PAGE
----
Another comment that kind of goes along with the accountable for goals theme was coaches will be at fault if those goals aren’t met, and, yes, that may be true but the employee coach should be looking more at helping other people succeed.

To help others succeed requires a specific set of skills and creating an environment or culture that lets employees know they are valued and important and that they have a voice about the work they do and the decisions that impact them.  An article from Forbes describes just that.  It says top leadership in today’s organizations has to develop a mindset that is focused around employees and that includes acting as coaches.  Employees don’t want to be told how to do things.  They want supervisors and managers help them learn, develop skills and help them succeed.

Several years ago we did some supervisory training for a team-based workplace.  We told the supervisors they would need to use a facilitative style as they took on the role of a coach.  In other words, a coach needs to demonstrate techniques a facilitator uses in meetings to help groups with process.  That style includes having to listen more instead of telling employees what to do.  Traditional management has meant supervisors and managers provide directives to employees to get the work done.  That’s not the case as a coach.

It’s about asking appropriate questions to get employees to think or come up with effective solutions. Solutions being plural because there usually is no one single answer to a possible problem.  Sometimes those questions may mean getting more than a “yes” or “no” response and that’s where the importance of listening comes to play.  The questions have to be asked in such a way that encourage more thought.

These questions, though, must not be seen as manipulation but a genuine interest in guiding and getting employees to think about their approach to issues they face.  There may be times when questioning may not be needed because employees are smart and they can tell if they are being manipulated so this all has to be done with sincerity and trust.  That also is in the Forbes article about the necessity for leaders or coaches to build trust with employees. It also includes creating positive relationships to help employees learn and improve their skills.

Being a coach also means accepting risk and possible failure.  There may be times when a coach is going to have to let the team, or an employee, go its own way.  What has been decided may or may not work.  When it doesn’t work, that can be a teachable moment.  It can be a time to reevaluate what happened but it’s also about trusting employees to want to do the right thing and that’s an important part of being a coach.  Trust goes both ways.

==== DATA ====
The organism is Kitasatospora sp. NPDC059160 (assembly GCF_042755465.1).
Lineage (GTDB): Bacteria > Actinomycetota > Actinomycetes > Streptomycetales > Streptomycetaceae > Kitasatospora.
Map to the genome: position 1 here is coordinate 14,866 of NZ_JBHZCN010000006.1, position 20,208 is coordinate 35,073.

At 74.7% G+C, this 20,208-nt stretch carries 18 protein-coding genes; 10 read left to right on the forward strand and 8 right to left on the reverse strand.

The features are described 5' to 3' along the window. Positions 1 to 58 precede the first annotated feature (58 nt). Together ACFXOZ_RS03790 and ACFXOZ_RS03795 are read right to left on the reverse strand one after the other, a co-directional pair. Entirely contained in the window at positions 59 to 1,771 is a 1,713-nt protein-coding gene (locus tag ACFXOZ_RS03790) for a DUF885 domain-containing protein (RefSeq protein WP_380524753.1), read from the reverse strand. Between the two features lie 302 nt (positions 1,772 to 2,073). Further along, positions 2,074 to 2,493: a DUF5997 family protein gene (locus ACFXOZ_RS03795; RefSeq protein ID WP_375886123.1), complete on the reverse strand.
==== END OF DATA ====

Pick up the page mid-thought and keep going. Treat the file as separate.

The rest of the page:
Another thing that’s important with coaching is patience.  We live in instantaneous world.  Technology has given responses at our fingertips but human interaction can take some time especially starting out.  I have mentioned this in other blogs but it is vitally important when trying to change culture or build a relationship.  It’s not something that happens overnight and it does take work.

Sometimes it can mean having to say “I’m sorry, ” which may be difficult for some but absolutely necessary.  Being humble enough to do that will help to show a coach is human, too.  Mistakes are going to happen.  They happen all the time to all of us.  Even in this technology advanced era we live in machines and robots also make mistakes.

We’ve provided examples in previous blogs of supervisors, managers, and business owners who take an interest in their employees and help them to become the best.  A couple of weeks ago, we highlighted one from the Boston Fed web pages who refused a pay check so her employees would have one.  It’s that type of attitude or mentality that’s needed to create a winning environment for a coach.

It’s true not all employees are going to want this kind of experience but most will.  It doesn’t depend on the type of work that is being performed.  It works good in the manufacturing sector, in an office, a service type job, or any other work environment.  It is about learning what motivates an employee.  Each employee is different but being a coach is learning about employees.

The article also says creating this kind of environment can provide huge rewards and it can.  We’ve seen it many times.  It just depends on how it’s done.

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CALMC Golf Outing Recap

The 19th Annual Columbus Area Labor-Management Committee Golf Outing was Friday, August 30, 2019. As always, it represented an opportunity for members of labor and management to get together, network, and have fun on a beautiful day on the course.